At 1pm on the dot an assortment of people swarm through the doors, desperate for the hot meal provided by the centre. One or two stop to sign up on a piece of paper stuck to the door of Betsy's makeshift therapy room. A huge man covered from head to toe in tattoos struggles to fill in his name. Betsy beckons him over and he begins to tell me his life story. He stares straight ahead not risking eye contact. His name is Dave and he left home when he was 16 after a family row and has been on the move ever since. For a time he joined the Foreign Legion but he suffered violence, had a nervous breakdown and left. He now lives in a hostel for the homeless and comes to the drop-in centre in Salford to get somewhere to rest, eat and perhaps choose a new pair of shoes. "I wear mine out in a few months with all the walking I do," he says.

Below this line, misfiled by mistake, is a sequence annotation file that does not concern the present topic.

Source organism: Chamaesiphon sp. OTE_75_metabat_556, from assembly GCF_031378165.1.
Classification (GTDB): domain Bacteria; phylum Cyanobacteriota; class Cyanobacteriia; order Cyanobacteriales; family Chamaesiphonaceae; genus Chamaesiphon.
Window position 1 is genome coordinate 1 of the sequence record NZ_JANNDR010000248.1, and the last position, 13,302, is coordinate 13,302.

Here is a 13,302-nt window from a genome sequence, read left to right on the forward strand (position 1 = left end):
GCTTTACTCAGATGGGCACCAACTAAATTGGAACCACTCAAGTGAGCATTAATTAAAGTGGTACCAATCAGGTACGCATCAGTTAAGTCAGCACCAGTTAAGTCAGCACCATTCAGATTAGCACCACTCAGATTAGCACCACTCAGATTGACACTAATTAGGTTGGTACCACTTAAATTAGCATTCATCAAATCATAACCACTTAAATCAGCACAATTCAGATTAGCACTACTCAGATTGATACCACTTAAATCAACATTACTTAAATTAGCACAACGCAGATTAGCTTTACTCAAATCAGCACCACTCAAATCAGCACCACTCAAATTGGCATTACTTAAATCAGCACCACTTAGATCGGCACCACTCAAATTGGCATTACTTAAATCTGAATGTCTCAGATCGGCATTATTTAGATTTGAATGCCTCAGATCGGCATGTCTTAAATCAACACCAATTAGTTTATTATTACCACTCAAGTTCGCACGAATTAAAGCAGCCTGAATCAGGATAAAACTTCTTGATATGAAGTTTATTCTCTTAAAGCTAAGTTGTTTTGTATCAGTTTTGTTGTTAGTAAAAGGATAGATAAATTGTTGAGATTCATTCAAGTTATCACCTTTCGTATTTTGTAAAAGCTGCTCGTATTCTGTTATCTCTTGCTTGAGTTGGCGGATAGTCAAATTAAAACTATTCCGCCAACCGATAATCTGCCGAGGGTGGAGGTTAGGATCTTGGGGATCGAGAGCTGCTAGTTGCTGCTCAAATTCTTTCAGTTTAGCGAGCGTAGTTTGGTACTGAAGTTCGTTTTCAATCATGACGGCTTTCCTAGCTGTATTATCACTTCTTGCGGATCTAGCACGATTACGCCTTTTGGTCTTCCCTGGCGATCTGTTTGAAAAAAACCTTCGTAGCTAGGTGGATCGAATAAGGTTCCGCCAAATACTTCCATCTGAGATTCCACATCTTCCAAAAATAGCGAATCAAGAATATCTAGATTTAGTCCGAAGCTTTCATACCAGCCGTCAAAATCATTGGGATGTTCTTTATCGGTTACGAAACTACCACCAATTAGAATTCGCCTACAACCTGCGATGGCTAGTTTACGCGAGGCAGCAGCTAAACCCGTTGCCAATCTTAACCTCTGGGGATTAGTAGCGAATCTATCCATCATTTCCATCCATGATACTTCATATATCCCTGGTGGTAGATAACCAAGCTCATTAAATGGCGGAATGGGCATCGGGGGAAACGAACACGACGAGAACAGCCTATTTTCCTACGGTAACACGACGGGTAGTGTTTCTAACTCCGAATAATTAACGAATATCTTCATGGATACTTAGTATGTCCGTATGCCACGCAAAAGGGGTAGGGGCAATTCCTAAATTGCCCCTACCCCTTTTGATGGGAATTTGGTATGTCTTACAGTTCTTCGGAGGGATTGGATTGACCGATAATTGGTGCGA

It is hard to reconcile Dave with the type of man who might be tempted to try an alternative therapy such as reflexology but he is adamant that it works. "It helps me relax and has helped with my asthma," he says.
Reflexology works on the principle that we all have reflex points on our feet and hands which correspond to every part of the body. Today, because Dave's asthma is bad, Betsy is working on the adrenal glands. This helps to stop the spasms which give rise to wheezing and shortness of breath. She also presses on a point at the centre of his big toe which stimulates the pituitary gland, causing the body's natural painkillers, endorphins, to be released.